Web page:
“I’ll give you a hint,” Mr. Symons says, eying me eagerly. “Give us your thoughts on entropy.”
“Entropy? Well, entropy is the …” I pause and take a moment to collect my thoughts. “The existence of entropy is confirmed by the second law of thermodynamics, which was first formulated by Rudolf Clausius in the pre-Enlightenment year of 1850. It asserts that when two isolated systems … those in separate but nearby regions of space … are allowed to interact via some catalyst, they exchange both matter and energy until equilibrium is reached. The law asserts the system of lower entropy—that’s the one of higher stability—will always trend toward the system of higher entropy. That being the one of lower stability.”
“Go on,” says Mr. Symons, regarding me with great interest.
His face appears somewhat kinder now, and feeling assured by his low persuasive drawl, I continue.
“Well, entropy predicts order will give way to disorder, that control will always end in chaos. Mountains will be reduced to hills, hills will ultimately crumble into dunes, and dunes will be blown around as sand in the desert storms. The more organized a thing is, the quicker it will descend into disarray. Entropy also gives time its direction. It’s irreversible, always moving forward. Nothing in the universe violates this law. That’s it!”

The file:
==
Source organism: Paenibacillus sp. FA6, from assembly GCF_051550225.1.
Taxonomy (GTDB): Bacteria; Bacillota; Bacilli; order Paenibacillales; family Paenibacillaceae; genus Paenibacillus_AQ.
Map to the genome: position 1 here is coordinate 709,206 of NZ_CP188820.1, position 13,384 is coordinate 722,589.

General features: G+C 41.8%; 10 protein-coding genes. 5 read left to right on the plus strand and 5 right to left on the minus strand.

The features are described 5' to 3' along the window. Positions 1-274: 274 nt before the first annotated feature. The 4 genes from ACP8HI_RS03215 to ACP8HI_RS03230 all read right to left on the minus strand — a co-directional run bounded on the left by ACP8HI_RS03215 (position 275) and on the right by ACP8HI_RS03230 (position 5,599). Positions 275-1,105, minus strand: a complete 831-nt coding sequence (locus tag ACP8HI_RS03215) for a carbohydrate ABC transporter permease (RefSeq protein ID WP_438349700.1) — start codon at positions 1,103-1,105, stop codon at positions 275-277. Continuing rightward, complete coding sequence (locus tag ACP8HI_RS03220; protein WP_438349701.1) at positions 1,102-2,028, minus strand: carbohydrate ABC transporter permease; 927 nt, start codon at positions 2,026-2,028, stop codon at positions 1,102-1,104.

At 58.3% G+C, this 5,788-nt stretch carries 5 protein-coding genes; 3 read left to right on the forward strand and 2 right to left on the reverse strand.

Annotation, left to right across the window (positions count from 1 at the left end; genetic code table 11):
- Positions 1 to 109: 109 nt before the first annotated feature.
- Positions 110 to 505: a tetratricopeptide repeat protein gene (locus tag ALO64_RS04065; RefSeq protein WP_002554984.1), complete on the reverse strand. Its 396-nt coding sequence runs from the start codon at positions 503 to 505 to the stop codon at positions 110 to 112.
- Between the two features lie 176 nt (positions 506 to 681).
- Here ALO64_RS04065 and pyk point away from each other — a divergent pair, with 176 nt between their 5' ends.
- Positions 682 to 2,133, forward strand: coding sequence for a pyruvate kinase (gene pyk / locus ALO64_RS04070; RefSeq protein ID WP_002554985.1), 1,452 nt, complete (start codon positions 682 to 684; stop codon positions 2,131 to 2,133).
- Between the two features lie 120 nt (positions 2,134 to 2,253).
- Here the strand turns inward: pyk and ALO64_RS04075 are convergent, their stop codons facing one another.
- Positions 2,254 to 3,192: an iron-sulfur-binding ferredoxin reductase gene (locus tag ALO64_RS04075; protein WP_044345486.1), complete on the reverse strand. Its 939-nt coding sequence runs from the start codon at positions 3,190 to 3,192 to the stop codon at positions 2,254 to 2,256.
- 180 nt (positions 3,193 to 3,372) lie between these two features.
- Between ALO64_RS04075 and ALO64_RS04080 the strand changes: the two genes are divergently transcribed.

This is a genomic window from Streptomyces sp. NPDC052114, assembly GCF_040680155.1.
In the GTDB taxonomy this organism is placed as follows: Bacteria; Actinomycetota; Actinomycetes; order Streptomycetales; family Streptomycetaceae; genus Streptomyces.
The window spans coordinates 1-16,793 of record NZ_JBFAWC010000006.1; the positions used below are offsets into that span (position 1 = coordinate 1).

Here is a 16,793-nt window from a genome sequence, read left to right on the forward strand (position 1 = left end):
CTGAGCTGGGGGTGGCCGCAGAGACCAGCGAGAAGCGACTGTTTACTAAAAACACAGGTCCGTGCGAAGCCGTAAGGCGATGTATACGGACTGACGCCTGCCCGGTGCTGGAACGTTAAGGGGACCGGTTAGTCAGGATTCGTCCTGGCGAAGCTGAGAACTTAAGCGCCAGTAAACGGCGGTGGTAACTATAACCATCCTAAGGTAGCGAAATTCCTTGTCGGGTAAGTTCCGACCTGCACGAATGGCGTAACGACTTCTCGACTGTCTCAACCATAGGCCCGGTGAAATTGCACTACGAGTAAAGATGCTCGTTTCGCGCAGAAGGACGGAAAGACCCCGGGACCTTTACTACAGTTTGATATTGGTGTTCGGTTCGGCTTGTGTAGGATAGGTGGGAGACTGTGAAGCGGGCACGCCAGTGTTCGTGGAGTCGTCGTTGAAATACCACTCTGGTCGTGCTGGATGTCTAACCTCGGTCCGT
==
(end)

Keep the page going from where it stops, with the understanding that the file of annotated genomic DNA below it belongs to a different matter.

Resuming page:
There, well said. That seemed easy enough.
I breathe a little easier, satisfied at a job nicely done, and issue them with a cordial smile of self-congratulation.
Mr. Symons’ eyes narrow, all the kindness suddenly gone from his face. “Hmmm. Most interesting,” he says, his words hanging in the air long enough to chip away at my newfound confidence. Lingering long enough to instill an element of doubt in my thinking. And then— “Tell us about your research into … social entropy.”

Entropy by Michael McGinty

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